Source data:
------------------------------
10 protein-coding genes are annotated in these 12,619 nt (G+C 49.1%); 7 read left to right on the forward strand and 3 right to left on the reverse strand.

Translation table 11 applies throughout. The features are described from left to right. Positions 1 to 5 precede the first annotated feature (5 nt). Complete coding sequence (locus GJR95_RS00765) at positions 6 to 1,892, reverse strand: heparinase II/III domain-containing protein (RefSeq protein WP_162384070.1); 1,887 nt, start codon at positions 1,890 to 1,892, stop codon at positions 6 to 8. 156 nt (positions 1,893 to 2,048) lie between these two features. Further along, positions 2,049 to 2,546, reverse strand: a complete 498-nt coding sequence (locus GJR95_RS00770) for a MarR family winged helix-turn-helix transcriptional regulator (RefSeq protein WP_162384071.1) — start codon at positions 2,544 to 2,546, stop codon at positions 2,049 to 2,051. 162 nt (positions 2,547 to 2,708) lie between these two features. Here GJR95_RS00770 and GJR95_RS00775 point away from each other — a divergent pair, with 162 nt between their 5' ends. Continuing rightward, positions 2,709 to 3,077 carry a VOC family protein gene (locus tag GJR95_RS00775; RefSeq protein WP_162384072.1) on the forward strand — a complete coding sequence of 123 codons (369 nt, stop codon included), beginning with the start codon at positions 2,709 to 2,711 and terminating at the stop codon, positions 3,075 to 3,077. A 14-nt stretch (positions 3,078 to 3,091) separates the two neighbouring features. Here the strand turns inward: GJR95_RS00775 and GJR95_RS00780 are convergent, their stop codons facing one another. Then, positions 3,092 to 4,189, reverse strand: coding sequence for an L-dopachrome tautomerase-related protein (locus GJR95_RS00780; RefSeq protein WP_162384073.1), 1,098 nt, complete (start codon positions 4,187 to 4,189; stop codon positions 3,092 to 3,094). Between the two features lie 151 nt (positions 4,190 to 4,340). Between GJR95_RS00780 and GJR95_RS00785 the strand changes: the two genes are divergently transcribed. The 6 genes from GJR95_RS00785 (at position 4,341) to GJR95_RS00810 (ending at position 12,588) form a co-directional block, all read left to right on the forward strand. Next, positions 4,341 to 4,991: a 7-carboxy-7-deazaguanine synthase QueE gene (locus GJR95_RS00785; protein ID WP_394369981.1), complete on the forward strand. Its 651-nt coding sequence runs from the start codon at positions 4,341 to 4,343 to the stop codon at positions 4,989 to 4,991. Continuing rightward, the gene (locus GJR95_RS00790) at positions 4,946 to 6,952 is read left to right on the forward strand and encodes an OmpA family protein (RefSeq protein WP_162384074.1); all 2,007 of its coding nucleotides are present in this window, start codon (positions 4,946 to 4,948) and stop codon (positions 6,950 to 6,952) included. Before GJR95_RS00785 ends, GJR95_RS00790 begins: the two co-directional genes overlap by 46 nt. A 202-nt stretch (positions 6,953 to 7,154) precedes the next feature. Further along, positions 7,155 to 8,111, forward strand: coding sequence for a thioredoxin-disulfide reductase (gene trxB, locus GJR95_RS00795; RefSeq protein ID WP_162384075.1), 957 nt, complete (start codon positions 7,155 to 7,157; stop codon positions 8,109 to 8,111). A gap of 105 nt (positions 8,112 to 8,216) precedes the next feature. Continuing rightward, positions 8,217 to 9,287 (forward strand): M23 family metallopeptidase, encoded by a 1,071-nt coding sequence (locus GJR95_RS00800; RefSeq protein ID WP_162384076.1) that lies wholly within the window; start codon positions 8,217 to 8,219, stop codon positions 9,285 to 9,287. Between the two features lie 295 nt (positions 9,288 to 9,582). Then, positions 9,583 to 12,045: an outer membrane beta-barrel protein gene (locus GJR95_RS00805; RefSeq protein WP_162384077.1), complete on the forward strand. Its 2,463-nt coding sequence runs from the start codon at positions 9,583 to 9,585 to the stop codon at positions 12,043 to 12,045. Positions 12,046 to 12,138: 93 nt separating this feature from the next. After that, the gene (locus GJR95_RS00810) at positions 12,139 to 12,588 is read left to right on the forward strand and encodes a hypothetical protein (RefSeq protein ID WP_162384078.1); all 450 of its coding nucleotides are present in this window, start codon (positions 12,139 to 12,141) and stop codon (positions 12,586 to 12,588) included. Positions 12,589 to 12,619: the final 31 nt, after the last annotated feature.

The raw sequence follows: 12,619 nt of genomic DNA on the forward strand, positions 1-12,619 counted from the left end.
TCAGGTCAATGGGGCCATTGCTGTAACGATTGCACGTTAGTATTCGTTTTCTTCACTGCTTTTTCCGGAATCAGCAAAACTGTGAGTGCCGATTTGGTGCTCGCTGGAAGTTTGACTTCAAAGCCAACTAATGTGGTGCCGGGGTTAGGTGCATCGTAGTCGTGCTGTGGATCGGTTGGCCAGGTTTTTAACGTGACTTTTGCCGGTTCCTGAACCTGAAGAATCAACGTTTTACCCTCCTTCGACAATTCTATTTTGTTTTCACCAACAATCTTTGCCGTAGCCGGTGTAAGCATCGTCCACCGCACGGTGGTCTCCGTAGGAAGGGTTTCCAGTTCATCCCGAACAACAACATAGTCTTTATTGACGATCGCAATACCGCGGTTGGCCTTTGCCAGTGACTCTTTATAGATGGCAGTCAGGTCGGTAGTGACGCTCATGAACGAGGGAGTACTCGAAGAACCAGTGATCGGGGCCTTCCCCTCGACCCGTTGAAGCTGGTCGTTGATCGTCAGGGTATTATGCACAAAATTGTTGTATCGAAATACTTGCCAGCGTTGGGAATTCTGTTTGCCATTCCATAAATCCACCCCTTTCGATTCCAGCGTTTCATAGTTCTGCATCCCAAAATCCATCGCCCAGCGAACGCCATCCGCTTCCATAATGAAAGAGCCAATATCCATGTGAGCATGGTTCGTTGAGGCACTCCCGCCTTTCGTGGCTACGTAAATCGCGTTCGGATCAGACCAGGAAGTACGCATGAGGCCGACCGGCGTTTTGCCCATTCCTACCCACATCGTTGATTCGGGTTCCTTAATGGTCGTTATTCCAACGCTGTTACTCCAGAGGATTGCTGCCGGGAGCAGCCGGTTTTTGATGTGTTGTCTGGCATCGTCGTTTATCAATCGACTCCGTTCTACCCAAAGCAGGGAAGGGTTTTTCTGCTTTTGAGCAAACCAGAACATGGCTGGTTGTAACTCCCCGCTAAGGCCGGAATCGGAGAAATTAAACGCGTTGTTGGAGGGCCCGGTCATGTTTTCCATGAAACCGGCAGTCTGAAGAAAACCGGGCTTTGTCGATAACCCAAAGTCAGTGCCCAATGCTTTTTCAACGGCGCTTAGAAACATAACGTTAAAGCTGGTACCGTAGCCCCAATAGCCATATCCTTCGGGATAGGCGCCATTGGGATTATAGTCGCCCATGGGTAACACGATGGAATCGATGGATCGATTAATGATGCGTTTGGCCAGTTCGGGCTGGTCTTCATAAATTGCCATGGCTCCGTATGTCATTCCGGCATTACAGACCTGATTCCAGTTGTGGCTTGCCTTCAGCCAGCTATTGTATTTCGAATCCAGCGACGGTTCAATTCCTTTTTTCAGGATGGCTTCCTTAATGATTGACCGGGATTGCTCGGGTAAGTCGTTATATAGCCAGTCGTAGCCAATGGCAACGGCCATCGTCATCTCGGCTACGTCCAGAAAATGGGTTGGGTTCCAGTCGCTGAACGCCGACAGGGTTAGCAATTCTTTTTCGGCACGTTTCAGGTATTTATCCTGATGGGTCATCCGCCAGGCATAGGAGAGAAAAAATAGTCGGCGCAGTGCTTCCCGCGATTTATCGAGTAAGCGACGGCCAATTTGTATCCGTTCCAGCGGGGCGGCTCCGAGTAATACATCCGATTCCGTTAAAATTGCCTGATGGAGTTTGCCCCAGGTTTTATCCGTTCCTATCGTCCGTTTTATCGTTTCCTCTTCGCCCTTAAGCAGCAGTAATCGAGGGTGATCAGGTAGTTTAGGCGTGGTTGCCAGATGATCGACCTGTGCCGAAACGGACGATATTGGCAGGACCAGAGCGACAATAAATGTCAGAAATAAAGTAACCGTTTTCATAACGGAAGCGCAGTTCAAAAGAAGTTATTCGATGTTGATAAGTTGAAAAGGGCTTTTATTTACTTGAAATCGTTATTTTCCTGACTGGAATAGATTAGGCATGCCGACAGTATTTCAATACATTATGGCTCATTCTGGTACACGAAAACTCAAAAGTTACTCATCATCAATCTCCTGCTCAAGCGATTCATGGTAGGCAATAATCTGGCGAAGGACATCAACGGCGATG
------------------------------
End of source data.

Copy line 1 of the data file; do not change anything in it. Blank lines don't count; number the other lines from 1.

10 protein-coding genes are annotated in these 12,619 nt (G+C 49.1%); 7 read left to right on the forward strand and 3 right to left on the reverse strand.